More than anything, cost is driving the push behind Prop. 34. “It’s not the morality of the thing; it’s not that innocent people may be getting executed,” said Gerald Uelmen, a law professor at Santa Clara University and one of the experts hitting the campaign trail on behalf of Prop. 34. “People are reacting to how much money we’re spending.” According to Uelmen, who headed the California Commission on the Fair Administration of Justice (created by former governor Arnold Schwarzenegger), it costs $100,000 a year to lock someone up in Death Row, where inmates are sequestered in single cells and kept under constant surveillance and suicide watch. By contrast, he said, it costs $38,000 a year to lock someone up in a maximum security prison.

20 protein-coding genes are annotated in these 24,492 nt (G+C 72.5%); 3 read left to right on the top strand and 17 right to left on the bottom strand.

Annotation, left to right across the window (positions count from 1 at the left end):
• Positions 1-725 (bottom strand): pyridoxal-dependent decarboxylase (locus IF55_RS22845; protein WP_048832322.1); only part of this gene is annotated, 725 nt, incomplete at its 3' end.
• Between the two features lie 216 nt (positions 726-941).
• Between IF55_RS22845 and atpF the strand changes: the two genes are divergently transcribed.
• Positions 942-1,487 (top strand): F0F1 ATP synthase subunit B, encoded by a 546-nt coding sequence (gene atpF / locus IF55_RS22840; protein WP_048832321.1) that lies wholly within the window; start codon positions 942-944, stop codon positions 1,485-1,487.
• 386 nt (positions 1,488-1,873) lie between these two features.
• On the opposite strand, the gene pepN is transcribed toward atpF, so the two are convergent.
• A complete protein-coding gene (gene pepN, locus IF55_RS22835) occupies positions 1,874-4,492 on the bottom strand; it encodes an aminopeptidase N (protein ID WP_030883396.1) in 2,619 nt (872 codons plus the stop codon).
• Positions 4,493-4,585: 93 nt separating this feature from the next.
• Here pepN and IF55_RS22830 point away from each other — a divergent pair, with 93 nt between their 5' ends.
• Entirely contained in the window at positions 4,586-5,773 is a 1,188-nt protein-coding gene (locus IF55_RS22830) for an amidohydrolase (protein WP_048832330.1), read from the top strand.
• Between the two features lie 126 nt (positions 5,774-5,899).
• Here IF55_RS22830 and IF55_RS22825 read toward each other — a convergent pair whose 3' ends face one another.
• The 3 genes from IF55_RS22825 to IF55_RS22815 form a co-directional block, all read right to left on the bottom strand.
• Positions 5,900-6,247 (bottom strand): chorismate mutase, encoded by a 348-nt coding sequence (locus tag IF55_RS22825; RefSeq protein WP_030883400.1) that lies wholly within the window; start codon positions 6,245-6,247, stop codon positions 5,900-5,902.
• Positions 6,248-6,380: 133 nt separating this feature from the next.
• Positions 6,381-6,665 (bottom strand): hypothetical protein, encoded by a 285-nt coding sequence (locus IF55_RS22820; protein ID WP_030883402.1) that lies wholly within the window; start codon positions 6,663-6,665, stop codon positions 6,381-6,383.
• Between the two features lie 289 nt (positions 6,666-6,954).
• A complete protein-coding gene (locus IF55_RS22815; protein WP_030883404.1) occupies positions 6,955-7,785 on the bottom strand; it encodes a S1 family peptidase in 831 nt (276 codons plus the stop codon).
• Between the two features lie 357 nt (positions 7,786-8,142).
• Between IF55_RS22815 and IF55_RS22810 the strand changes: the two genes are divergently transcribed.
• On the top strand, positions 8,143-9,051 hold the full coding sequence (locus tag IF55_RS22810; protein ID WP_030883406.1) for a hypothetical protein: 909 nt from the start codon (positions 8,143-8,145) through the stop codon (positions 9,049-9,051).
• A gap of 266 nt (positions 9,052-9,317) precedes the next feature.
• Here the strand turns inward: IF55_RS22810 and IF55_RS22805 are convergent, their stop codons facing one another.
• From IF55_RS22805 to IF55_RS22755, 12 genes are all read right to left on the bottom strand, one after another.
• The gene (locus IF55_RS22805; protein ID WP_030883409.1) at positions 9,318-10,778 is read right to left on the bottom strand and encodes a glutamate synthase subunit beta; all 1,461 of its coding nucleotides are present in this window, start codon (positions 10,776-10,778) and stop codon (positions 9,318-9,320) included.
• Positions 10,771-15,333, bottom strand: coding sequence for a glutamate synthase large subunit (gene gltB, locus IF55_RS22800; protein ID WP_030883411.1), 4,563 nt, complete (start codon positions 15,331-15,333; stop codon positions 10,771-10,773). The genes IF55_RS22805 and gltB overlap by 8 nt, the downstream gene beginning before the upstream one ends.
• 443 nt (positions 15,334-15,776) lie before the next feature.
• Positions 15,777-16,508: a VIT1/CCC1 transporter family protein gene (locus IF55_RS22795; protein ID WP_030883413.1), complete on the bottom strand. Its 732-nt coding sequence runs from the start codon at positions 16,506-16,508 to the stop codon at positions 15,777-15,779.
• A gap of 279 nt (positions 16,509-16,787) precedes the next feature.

Uelmen said his commission closely scrutinized the occupants of California’s Death Row to see if any innocent people had been wrongly convicted. No one who was factually innocent, he said, was found. But many, he said, had been sentenced to die without advice of competent — or adequate — legal counsel. “We found that the state could save $137 million a year by eliminating the death penalty,” he said. “Or we could spend $100 million more to fix it.” By “fixing it,” Uelmen said it would take California’s condemned inmates, on average, 15 years to be executed as opposed to the 30 years Uelmen said it now takes. (Fifteen years, he said, is the national average.)
Although the statewide district attorneys association is campaigning against Prop. 34, Dudley said she’s taking no position. She calls the state’s death penalty system “dysfunctional,” noting that there have been no executions since 2006 because California’s three-chemical killer cocktail protocol has been in limbo pending legal challenges. Until that changes, Dudley said, she has no interest in pursuing the death penalty.